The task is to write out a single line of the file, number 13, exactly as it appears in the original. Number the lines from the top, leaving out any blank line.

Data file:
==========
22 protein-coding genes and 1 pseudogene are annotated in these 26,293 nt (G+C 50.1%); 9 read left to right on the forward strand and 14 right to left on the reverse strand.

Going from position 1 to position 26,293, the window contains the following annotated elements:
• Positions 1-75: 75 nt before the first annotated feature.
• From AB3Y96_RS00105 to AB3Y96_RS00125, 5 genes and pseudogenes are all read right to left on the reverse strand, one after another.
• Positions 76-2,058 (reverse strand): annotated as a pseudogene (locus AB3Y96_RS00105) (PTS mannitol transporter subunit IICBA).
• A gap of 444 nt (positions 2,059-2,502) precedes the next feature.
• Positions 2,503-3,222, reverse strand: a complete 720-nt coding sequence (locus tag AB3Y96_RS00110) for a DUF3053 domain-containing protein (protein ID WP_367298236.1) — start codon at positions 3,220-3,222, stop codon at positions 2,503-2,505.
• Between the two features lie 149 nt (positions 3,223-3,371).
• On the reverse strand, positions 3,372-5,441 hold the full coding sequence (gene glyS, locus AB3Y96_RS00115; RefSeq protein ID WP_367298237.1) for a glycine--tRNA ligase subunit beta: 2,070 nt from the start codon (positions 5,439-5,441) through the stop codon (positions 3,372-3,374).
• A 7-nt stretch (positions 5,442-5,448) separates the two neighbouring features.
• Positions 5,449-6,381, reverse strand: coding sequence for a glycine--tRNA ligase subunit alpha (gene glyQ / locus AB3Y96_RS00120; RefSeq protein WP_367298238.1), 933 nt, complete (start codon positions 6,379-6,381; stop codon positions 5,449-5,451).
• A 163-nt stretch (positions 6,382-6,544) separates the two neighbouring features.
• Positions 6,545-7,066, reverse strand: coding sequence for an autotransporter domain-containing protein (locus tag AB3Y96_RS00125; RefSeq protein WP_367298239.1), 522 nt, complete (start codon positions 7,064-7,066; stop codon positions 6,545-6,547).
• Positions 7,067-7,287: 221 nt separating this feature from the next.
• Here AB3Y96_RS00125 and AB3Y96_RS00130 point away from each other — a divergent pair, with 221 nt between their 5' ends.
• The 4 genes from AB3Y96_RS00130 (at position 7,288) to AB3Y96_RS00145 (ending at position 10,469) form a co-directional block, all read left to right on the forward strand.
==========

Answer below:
• Positions 6,545-7,066, reverse strand: coding sequence for an autotransporter domain-containing protein (locus tag AB3Y96_RS00125; RefSeq protein WP_367298239.1), 522 nt, complete (start codon positions 7,064-7,066; stop codon positions 6,545-6,547).